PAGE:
UK Releases Europe's First Solar Strategy

Although one would certainly call Germany’s long-standing solar feed-in tariff a successful solar strategy, the UK is the first European country to publish a dedicated Solar Strategy. 

The Department of Energy and Climate Change published a Solar Strategy that prioritizes rooftop solar with a short term target of penetrating the commercial sector and getting solar on a million homes by next year, double of what exists today. 

On the commercial side, the strategy envisions a network of "solar hubs" on the roofs of buildings and brownfield sites. "We want to move the emphasis for growth away from large solar farms and instead focus on opening up the solar market for the UK’s estimated 250,000 hectares of south facing commercial rooftops, says the Solar Strategy.

"We have managed to put ourselves among the world leaders on solar and this strategy will help us stay there. There is massive potential to turn our large buildings into power stations and we must seize the opportunity this offers to boost our economy," says Greg Barker, Minister for Energy & Climate Change.

One of UK’s solar farms:

Solar UK

Indeed, this year, the UK is expected to install 2.5 gigawatts (GW) of solar, surpassing Germany, which keeps pulling back its historic subsidies. 1.1 GW was add just from January through March, according to NPD Solarbuzz. The country’s goal is 20 GW by 2020 and is "considering changes to the financial support available to the sector to encourage further deployment."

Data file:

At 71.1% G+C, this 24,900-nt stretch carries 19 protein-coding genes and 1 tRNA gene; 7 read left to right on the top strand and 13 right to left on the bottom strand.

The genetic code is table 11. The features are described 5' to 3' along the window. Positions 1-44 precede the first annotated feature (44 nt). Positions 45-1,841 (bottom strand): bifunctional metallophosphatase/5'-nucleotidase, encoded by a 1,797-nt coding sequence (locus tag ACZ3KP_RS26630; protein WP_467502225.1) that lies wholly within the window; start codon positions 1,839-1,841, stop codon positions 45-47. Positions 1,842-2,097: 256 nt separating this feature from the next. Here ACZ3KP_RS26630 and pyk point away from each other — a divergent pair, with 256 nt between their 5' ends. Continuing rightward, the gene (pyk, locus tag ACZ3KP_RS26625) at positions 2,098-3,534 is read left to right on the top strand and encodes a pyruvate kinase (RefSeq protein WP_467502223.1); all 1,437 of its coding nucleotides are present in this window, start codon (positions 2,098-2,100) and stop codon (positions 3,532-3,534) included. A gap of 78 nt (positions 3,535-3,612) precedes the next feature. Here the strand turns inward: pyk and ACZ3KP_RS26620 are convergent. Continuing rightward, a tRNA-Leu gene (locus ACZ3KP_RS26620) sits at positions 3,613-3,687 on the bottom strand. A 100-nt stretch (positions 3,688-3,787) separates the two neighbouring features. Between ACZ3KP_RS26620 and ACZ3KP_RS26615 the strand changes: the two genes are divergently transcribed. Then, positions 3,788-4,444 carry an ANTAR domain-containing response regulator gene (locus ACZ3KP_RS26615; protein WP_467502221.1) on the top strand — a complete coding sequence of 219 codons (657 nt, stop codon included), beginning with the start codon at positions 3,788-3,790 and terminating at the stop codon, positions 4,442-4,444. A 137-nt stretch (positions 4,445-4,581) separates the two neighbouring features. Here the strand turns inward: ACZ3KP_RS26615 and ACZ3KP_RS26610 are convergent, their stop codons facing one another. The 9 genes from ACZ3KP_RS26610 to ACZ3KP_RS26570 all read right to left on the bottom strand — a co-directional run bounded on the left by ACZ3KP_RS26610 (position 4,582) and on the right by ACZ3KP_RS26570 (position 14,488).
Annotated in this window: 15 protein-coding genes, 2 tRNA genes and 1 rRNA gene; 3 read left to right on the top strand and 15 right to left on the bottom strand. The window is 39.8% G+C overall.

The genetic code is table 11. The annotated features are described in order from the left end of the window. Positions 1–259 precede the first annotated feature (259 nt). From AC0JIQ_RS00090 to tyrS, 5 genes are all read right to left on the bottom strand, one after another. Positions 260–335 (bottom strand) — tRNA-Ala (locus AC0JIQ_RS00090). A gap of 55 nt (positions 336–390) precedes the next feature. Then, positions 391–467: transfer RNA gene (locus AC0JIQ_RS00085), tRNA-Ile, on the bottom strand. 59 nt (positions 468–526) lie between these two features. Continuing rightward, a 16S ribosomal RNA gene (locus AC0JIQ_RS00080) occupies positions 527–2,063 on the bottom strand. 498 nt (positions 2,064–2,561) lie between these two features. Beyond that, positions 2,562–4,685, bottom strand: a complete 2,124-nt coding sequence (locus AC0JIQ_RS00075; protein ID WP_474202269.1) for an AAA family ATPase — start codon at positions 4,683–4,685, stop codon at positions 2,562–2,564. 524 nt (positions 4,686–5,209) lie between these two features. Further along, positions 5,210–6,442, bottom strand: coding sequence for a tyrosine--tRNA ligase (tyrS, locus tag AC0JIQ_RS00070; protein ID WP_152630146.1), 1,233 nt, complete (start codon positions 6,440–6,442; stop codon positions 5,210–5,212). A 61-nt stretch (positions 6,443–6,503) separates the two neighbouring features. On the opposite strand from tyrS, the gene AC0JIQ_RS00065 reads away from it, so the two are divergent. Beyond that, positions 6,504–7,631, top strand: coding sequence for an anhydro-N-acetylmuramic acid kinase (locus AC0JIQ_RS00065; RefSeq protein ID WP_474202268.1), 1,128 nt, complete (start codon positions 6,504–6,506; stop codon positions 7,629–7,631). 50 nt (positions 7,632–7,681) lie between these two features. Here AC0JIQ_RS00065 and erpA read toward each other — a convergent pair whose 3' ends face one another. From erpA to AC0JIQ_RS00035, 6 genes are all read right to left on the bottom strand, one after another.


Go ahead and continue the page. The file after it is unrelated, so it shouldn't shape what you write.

"The boom in large-scale solar started much later in the UK than in most of Europe, so the country has been able to learn from others," Daniel Guttmann, head of Renewable Energy Strategy for PwC, told Bloomberg. "Projects are developed at much lower cost than earlier ones abroad. This right level of support, along with policy stability, is driving fast growth." 

Continued growth depends on the government keeping solar subsidies stable amidst push-back over rising energy costs.  For now, solar developers that have been burned recently in Spain, Italy and Germany are now headed for Britain.

"The UK is the last market in Europe that still has attractive subsidies for large-scale solar plants," says Jenny Chase, lead solar analyst for Bloomberg New Energy Finance. "The U.K. has a long way to go to meet its solar targets so we expect this market to be reasonably sustainable."

UK Turns New Leaf on Auctions

Meanwhile, the UK will be the first country to hold auctions for all kinds of renewables at once, pitting wind developers against solar as a way to bring down the cost of renewable energy.

Mature technologies like landfill gas, waste-to-energy and hydro will compete against each other, but emerging technologies will not – offshore wind, wave, tidal and biogas. 

Here’s the Solar Strategy: 

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